Notes

Acknowledgements

The authors acknowledge Wolfgang von Heymann, M.D., for additional editorial support for the development of this manuscript.

Compliance with ethical guidelines

Conflict of interest

M. Corum, C. Basoglu, M. Topaloglu, D. Dıracoglu, and C. Aksoy declare that they have no competing interests.

This study was approved by the Ethics Committee of the Istanbul University Faculty of Medicine (IRB study protocol: 2014/1805). All procedures performed in studies involving human participants were in accordance with the ethical standards of the institutional and/or national research committee and with the 1964 Helsinki declaration and its later amendments or comparable ethical standards. Informed consent was obtained from all individual participants included in the study. Additional informed consent was obtained from all individual participants from whom identifying information is included in this article.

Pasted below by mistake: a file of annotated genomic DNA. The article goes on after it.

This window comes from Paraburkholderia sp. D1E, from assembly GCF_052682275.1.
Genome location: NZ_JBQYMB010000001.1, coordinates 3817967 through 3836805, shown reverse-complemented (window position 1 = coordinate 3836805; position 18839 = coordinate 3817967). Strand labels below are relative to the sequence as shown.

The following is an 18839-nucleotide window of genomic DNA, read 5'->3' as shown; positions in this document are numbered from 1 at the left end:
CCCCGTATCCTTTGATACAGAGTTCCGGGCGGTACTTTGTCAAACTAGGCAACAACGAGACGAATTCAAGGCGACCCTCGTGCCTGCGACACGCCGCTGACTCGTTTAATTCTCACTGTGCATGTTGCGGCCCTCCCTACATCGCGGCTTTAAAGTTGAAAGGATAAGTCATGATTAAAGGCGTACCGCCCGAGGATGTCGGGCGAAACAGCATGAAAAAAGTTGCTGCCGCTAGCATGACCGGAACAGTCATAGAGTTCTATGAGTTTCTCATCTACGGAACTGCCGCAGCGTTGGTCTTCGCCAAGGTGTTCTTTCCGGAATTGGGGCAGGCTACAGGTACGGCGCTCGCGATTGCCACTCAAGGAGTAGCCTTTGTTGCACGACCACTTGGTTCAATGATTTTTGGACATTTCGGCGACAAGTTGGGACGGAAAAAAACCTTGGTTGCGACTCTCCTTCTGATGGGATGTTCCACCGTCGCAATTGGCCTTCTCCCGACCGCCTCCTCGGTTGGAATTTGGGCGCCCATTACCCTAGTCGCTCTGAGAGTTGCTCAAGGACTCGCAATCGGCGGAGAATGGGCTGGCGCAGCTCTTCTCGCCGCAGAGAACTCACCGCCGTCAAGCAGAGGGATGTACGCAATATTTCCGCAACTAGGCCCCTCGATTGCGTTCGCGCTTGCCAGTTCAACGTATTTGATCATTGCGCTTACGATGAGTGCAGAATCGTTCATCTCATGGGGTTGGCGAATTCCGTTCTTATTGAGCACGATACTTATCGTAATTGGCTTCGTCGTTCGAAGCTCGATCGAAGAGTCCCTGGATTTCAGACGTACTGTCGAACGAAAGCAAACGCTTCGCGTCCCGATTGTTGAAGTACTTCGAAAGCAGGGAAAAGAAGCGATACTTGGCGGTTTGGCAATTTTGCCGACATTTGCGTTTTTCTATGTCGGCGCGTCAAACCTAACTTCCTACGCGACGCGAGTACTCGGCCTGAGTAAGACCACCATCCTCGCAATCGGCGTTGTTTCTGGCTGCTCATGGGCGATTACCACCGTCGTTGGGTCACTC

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Copyright information

© The Author(s) 2018

Open Access. This article is distributed under the terms of the Creative Commons Attribution 4.0 International License (http://creativecommons.org/licenses/by/4.0/), which permits unrestricted use, distribution, and reproduction in any medium, provided you give appropriate credit to the original author(s) and the source, provide a link to the Creative Commons license, and indicate if changes were made.

Authors and Affiliations

  • Mustafa Corum
    • 1
    • 2
  • Ceyhun Basoglu
    • 3
  • Mahir Topaloglu
    • 4
  • Demirhan Dıracoglu
    • 1
  • Cihan Aksoy
    • 1
  1. 1.Department of Physical Medicine and Rehabilitation, Istanbul Faculty of MedicineIstanbul UniversityFatihTurkey
  2. 2.Physical Medicine and Rehabilitation ClinicKahta State HospitalYavuz Selim Mah, KahtaTurkey
  3. 3.Physical Medicine and Rehabilitation ClinicIstanbul Kanuni Sultan Suleyman Training and Research HospitalKucukcekmeceTurkey
  4. 4.Physical Medicine and Rehabilitation ClinicMerzifon Karamustafa Pasa State HospitalMerzifonTurkey